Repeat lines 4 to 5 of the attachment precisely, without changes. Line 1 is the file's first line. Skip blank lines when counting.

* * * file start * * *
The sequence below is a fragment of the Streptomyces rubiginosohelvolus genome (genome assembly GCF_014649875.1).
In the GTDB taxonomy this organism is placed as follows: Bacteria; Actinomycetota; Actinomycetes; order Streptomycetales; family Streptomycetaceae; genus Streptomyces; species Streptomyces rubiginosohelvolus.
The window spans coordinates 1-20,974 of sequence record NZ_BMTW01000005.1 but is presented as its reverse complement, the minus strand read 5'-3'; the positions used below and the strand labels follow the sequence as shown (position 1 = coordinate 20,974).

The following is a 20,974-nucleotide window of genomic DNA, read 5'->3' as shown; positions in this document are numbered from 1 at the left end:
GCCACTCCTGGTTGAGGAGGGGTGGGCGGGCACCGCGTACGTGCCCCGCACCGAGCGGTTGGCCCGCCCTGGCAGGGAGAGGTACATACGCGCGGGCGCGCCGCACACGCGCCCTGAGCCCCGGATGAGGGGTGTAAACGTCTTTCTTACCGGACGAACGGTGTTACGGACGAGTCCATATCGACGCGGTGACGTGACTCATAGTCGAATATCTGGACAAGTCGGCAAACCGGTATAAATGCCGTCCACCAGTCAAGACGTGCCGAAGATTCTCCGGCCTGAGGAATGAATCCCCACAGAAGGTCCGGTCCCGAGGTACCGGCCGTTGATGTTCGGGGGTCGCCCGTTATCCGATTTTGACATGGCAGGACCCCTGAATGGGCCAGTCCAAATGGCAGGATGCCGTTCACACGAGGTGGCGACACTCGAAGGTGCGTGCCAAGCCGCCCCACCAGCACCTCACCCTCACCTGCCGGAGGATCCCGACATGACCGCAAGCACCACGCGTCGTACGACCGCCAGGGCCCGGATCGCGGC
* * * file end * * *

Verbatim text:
The following is a 20,974-nucleotide window of genomic DNA, read 5'->3' as shown; positions in this document are numbered from 1 at the left end:
GCCACTCCTGGTTGAGGAGGGGTGGGCGGGCACCGCGTACGTGCCCCGCACCGAGCGGTTGGCCCGCCCTGGCAGGGAGAGGTACATACGCGCGGGCGCGCCGCACACGCGCCCTGAGCCCCGGATGAGGGGTGTAAACGTCTTTCTTACCGGACGAACGGTGTTACGGACGAGTCCATATCGACGCGGTGACGTGACTCATAGTCGAATATCTGGACAAGTCGGCAAACCGGTATAAATGCCGTCCACCAGTCAAGACGTGCCGAAGATTCTCCGGCCTGAGGAATGAATCCCCACAGAAGGTCCGGTCCCGAGGTACCGGCCGTTGATGTTCGGGGGTCGCCCGTTATCCGATTTTGACATGGCAGGACCCCTGAATGGGCCAGTCCAAATGGCAGGATGCCGTTCACACGAGGTGGCGACACTCGAAGGTGCGTGCCAAGCCGCCCCACCAGCACCTCACCCTCACCTGCCGGAGGATCCCGACATGACCGCAAGCACCACGCGTCGTACGACCGCCAGGGCCCGGATCGCGGC